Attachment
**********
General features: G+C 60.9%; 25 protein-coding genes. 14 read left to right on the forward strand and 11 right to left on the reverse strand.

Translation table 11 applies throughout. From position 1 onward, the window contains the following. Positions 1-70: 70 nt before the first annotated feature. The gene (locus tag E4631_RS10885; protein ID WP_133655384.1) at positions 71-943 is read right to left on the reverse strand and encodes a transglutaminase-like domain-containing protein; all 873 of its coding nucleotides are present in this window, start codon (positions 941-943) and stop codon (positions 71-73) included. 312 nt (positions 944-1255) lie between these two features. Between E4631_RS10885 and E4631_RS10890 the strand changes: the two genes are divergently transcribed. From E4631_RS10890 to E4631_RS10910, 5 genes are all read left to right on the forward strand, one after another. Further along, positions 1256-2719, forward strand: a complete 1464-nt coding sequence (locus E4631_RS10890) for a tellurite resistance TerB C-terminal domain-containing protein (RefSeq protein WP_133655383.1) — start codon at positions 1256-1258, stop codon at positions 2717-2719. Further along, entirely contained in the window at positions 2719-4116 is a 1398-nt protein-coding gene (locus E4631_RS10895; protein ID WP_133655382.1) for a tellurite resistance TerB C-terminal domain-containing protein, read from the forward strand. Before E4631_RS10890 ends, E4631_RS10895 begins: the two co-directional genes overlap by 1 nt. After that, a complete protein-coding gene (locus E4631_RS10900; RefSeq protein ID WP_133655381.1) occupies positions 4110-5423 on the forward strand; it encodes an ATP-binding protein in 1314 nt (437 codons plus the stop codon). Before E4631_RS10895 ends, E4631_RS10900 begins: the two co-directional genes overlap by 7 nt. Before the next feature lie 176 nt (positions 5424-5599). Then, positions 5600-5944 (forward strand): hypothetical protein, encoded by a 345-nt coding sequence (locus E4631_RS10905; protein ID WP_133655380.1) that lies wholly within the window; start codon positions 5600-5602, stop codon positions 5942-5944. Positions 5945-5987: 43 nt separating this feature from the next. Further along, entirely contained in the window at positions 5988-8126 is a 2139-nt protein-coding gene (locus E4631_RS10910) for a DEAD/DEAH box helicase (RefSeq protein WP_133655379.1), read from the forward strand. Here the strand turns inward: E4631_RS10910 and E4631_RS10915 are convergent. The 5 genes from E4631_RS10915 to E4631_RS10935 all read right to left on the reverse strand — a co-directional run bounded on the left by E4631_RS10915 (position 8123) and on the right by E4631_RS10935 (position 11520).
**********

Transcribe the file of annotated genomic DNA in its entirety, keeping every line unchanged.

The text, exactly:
General features: G+C 60.9%; 25 protein-coding genes. 14 read left to right on the forward strand and 11 right to left on the reverse strand.

Translation table 11 applies throughout. From position 1 onward, the window contains the following. Positions 1-70: 70 nt before the first annotated feature. The gene (locus tag E4631_RS10885; protein ID WP_133655384.1) at positions 71-943 is read right to left on the reverse strand and encodes a transglutaminase-like domain-containing protein; all 873 of its coding nucleotides are present in this window, start codon (positions 941-943) and stop codon (positions 71-73) included. 312 nt (positions 944-1255) lie between these two features. Between E4631_RS10885 and E4631_RS10890 the strand changes: the two genes are divergently transcribed. From E4631_RS10890 to E4631_RS10910, 5 genes are all read left to right on the forward strand, one after another. Further along, positions 1256-2719, forward strand: a complete 1464-nt coding sequence (locus E4631_RS10890) for a tellurite resistance TerB C-terminal domain-containing protein (RefSeq protein WP_133655383.1) — start codon at positions 1256-1258, stop codon at positions 2717-2719. Further along, entirely contained in the window at positions 2719-4116 is a 1398-nt protein-coding gene (locus E4631_RS10895; protein ID WP_133655382.1) for a tellurite resistance TerB C-terminal domain-containing protein, read from the forward strand. Before E4631_RS10890 ends, E4631_RS10895 begins: the two co-directional genes overlap by 1 nt. After that, a complete protein-coding gene (locus E4631_RS10900; RefSeq protein ID WP_133655381.1) occupies positions 4110-5423 on the forward strand; it encodes an ATP-binding protein in 1314 nt (437 codons plus the stop codon). Before E4631_RS10895 ends, E4631_RS10900 begins: the two co-directional genes overlap by 7 nt. Before the next feature lie 176 nt (positions 5424-5599). Then, positions 5600-5944 (forward strand): hypothetical protein, encoded by a 345-nt coding sequence (locus E4631_RS10905; protein ID WP_133655380.1) that lies wholly within the window; start codon positions 5600-5602, stop codon positions 5942-5944. Positions 5945-5987: 43 nt separating this feature from the next. Further along, entirely contained in the window at positions 5988-8126 is a 2139-nt protein-coding gene (locus E4631_RS10910) for a DEAD/DEAH box helicase (RefSeq protein WP_133655379.1), read from the forward strand. Here the strand turns inward: E4631_RS10910 and E4631_RS10915 are convergent. The 5 genes from E4631_RS10915 to E4631_RS10935 all read right to left on the reverse strand — a co-directional run bounded on the left by E4631_RS10915 (position 8123) and on the right by E4631_RS10935 (position 11520).